Ski Jumping from Maple Hill. Photo by William L. Distin (undated). Adirondack Daily Enterprise, October 25, 1997 Crowds watching Ski Jumping on Maple Hill, undated. Adirondack Daily Enterprise, February 13, 1987. Ski Jumping from Maple Hill - 1899
Ski jumping took place on Maple Hill, originally called Blood's Hill (after Orlando Blood).
The Saranac Lake Ski Club had 105 members circa 1918, when ski jumping was becoming popular. A jump was built on Blood Hill and weekly contests were held in jumping and cross country skiing. An exchange of visits was held with the Montreal Ski Club resulting in improved techniques. This and other skiing activity in the Adirondacks culminated in the organization of the U.S. Eastern Amateur Ski Association in Saranac Lake at the annual banquet of the Saranac Lake Ski Club in the Berkeley Hotel in 1922.
Malone Farmer, January 10, 1920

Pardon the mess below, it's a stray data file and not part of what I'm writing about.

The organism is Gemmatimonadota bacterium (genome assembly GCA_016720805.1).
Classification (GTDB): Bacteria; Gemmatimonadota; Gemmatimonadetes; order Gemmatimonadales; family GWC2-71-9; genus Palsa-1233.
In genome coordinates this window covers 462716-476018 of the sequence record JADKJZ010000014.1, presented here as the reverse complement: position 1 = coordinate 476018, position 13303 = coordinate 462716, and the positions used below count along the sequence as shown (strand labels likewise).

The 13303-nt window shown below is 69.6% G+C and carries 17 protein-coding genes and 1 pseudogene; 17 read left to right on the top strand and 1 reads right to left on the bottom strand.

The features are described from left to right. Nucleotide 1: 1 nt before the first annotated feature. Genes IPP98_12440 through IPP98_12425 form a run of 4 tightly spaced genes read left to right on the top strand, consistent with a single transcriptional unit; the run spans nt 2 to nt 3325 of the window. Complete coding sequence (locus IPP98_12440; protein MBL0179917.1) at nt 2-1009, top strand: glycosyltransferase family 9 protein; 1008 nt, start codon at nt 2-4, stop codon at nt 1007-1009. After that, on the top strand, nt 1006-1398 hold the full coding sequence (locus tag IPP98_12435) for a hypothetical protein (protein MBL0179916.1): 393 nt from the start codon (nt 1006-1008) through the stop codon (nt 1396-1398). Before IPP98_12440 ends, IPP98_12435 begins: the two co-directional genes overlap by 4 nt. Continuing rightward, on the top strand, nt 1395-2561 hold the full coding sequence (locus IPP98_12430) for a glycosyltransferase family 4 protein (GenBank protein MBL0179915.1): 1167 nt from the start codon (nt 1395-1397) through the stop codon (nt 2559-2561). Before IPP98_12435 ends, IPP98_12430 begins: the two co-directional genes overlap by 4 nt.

The Saranac Lake mid-winter Carnival promises to surpass all previous events of the kind: It is only about three weeks off and season tickets will soon be on sale. The ice palace, the storming of which is always a thrilling spectacular feature; will be bigger and handsomer than ever, and the street decorations will include, in addition to the usual features, an unique pyramid decoration for Berkeley Square. There will be a carnival queen contest, such as was held at the mid-summer carnival of 1918. The great parade of floats will be held on the 1st day, Jan. 27th, and the queen will be crowned at the head of this parade, receiving a $50 liberty bond as a prise. The contest will be decided by votes of ticket holders. In addition to the national skating championships to take place each day there will be an international skiing championship to take place at the Ski jump on Blood hill, in which Canadian and Norwegian ski jumpers will compete with Adirondack devotees of the sport. The Saranac Lake Carnival is the greatest winter attraction of its kind in the United States.